<p><strong>Results: </strong>Of 25,321 included subjects, 20% received an opioid and 26% experienced minor polypharmacy. Opioid exposure was associated with female sex (odds ratio [OR] = 1.27, P &lt; 0.01), Caucasian race (OR = 1.27, P &lt; 0.01), hospitalization (OR = 1.20, P &lt; 0.01), and visit with anesthesiology (OR = 1.97, P &lt; 0.01) or orthopedics (OR = 1.09, P &lt; 0.05). Mental health codes were associated with decreased odds of opioid exposure (all P &lt; 0.05). Children seen by a chiropractor or physiatrist had a reduced odds of receipt of an opioid (OR = 0.42 and 0.84, respectively, both P &lt; 0.01).</p>

<p><strong>Conclusions: </strong>Twenty percent of children with chronic musculoskeletal pain received an opioid. Twenty-six percent experienced polypharmacy, with the majority receiving 2-4 medications. Increased availability of psychological and nonpharmacologic services are potential strategies to reduce opioid exposure.</p>

DOI

10.1093/pm/pny116

Alternate Title

Pain Med

PMID

29905842

Title

Erythema Ab Igne in an Adolescent With Chronic Pain: An Alarming Cutaneous Eruption From Heat Exposure.

Year of Publication

2018

Date Published

2018 Mar 12

ISSN Number

1535-1815

Abstract

<p>Erythema ab igne (EAI) is a cutaneous finding caused by prolonged heat exposure and is characterized by a reticular, brownish-pigmented, often telangiectatic dermatosis. The eruption is reminiscent of livedo reticularis, which is typically seen in the setting of a number of rheumatologic conditions, most prominently vasculitis. Identification of key features distinguishing EAI from livedo reticularis can aid in the diagnosis of EAI and correct elucidation of the underlying etiology. Our patient presented with heating pad-induced EAI in the setting of chronic pain. Only 6 other pediatric cases of EAI associated with heat sources for chronic pain are reported (Acta Derm Venereol. 2014;94:365-367, J Pediatr. 2013;163:1789, Int J Eat Disord. 2013;46:381-383, Arch Dis Child. 2008;93:389, Arch Pediatr Adolesc Med. 2012;166:185-186, Br J Clin Pract. 1990;44:248-251). Our case highlights the need for awareness of this pathognomonic skin eruption in children with chronic pain conditions to help avoid an extensive workup for vasculitis.</p>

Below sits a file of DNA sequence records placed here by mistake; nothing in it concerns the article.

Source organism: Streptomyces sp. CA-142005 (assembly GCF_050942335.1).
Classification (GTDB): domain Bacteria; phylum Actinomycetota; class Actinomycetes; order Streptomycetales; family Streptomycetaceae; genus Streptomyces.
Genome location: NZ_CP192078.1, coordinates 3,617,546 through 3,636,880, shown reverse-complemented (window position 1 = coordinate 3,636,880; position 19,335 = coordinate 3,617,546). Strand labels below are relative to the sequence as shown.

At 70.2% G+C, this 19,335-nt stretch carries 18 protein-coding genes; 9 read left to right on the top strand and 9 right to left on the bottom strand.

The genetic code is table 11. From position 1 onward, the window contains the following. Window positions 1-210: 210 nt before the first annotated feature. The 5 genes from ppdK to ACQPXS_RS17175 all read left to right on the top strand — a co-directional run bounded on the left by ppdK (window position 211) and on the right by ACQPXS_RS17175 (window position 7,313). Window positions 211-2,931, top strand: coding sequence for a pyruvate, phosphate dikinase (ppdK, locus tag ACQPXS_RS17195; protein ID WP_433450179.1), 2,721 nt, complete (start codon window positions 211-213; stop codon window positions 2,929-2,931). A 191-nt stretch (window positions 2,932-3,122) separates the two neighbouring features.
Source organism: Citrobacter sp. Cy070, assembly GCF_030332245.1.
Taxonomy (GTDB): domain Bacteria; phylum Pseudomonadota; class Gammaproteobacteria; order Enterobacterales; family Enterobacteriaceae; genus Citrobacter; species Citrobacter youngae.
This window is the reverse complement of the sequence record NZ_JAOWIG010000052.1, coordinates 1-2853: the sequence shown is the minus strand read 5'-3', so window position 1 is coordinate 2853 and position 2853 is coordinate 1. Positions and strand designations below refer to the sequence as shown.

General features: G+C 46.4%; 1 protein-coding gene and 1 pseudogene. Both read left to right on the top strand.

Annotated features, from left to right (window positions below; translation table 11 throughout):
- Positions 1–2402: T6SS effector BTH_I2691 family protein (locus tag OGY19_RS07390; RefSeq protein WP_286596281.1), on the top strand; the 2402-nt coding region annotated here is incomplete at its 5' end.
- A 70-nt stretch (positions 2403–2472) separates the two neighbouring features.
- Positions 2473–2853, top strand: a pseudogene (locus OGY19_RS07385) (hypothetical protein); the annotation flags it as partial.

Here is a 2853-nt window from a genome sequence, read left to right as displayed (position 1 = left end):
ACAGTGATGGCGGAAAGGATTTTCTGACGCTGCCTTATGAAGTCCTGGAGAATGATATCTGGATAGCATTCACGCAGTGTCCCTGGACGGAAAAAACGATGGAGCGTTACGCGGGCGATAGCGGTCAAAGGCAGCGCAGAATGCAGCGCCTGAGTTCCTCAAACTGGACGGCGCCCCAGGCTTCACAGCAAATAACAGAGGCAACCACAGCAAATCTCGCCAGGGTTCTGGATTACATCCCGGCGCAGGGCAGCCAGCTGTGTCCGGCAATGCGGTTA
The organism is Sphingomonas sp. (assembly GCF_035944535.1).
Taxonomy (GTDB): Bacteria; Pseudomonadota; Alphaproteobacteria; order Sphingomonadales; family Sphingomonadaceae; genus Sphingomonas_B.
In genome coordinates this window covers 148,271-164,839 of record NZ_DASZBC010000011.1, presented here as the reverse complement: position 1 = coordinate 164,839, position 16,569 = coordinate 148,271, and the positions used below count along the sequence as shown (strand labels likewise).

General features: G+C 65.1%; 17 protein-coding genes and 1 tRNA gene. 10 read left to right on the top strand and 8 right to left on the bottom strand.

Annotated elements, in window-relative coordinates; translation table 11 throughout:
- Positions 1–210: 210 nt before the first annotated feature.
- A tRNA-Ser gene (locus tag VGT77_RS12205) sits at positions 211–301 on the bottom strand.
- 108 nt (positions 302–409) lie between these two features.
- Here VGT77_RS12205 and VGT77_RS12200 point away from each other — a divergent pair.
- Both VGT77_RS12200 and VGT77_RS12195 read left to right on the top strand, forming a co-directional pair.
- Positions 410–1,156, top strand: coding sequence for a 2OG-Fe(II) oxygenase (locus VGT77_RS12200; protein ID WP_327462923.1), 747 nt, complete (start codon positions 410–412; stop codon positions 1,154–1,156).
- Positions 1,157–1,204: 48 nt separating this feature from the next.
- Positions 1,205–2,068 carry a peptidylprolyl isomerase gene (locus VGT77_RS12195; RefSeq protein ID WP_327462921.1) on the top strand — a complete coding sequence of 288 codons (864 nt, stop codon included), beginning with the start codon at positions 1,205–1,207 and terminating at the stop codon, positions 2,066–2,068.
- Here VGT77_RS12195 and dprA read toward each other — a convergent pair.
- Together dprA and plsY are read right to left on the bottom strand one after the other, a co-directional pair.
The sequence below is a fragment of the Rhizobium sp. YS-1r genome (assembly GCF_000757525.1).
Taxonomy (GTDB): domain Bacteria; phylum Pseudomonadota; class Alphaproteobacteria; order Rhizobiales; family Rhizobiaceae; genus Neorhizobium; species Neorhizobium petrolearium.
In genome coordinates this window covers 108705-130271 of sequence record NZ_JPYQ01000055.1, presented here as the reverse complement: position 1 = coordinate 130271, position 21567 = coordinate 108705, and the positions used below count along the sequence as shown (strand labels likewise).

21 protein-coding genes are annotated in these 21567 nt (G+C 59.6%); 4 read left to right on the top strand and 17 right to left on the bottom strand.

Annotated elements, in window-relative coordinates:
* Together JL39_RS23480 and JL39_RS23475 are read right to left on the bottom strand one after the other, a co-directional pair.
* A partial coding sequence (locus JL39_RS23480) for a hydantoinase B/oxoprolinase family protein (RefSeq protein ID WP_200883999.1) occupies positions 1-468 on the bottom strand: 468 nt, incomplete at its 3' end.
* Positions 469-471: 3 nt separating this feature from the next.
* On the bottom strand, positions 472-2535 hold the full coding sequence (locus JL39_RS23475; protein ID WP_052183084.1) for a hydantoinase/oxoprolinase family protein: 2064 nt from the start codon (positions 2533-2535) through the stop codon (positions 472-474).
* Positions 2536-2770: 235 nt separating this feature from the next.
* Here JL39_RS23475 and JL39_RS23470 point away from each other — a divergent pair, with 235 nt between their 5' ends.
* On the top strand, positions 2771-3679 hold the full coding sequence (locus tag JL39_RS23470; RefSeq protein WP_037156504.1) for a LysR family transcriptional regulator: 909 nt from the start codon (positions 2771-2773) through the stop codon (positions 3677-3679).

DOI

10.1097/PEC.0000000000001460

Alternate Title

Pediatr Emerg Care

PMID

29538269

Title

The Treatment of Juvenile Fibromyalgia with an Intensive Physical and Psychosocial Program.

Year of Publication

2015

Number of Pages

731-7

Date Published

2015 Sep

ISSN Number

1097-6833

Abstract

<p><strong>OBJECTIVE: </strong>To assess the short-term and 1-year outcomes of children with fibromyalgia treated with intensive physical and occupational therapy (PT/OT) and psychotherapy.</p>

<p><strong>STUDY DESIGN: </strong>Children with fibromyalgia seen at a tertiary care hospital were treated with 5-6 hours of intensive PT/OT daily and at least 4 hours of psychosocial services weekly. All medications used for fibromyalgia were discontinued. Children underwent standardized testing, including a visual analog scale for pain; the Bruininks-Oseretsky Test of Motor Performance, Second Edition; the Bruce treadmill protocol; the Functional Disability Inventory; the Pain Stages of Change Questionnaire, adolescent version; and the Pediatric Quality of Life Inventory, Teen Report, at 3 time points: at program entry, at the end of the intensive program, and 1 year after the end of the program.</p>

<p><strong>RESULTS: </strong>Sixty-four children (median age, 16 years; 95% Caucasian; 94% female; median duration of symptoms, 21 months) were studied. The mean pain score decreased significantly from program entry to the end of the program (from 66 of 100 to 25 of 100; P = .001). At the 1-year follow-up, 33% reported no pain. All measures of function on the Bruininks-Oseretsky Test of Motor Performance, Second Edition improved significantly and remained at that level or continued to improve over the subsequent year. The mean Bruce treadmill protocol time first increased from 588 seconds to 801 seconds (P &lt; .001) and then dropped to 750 seconds (P = .005), which is at the 90th percentile for age and sex. All Pain Stages of Change Questionnaire, adolescent version subset scores improved significantly initially and were stable or improved at 1 year, as did the Pediatric Quality of Life Inventory, Teen Report total score.</p>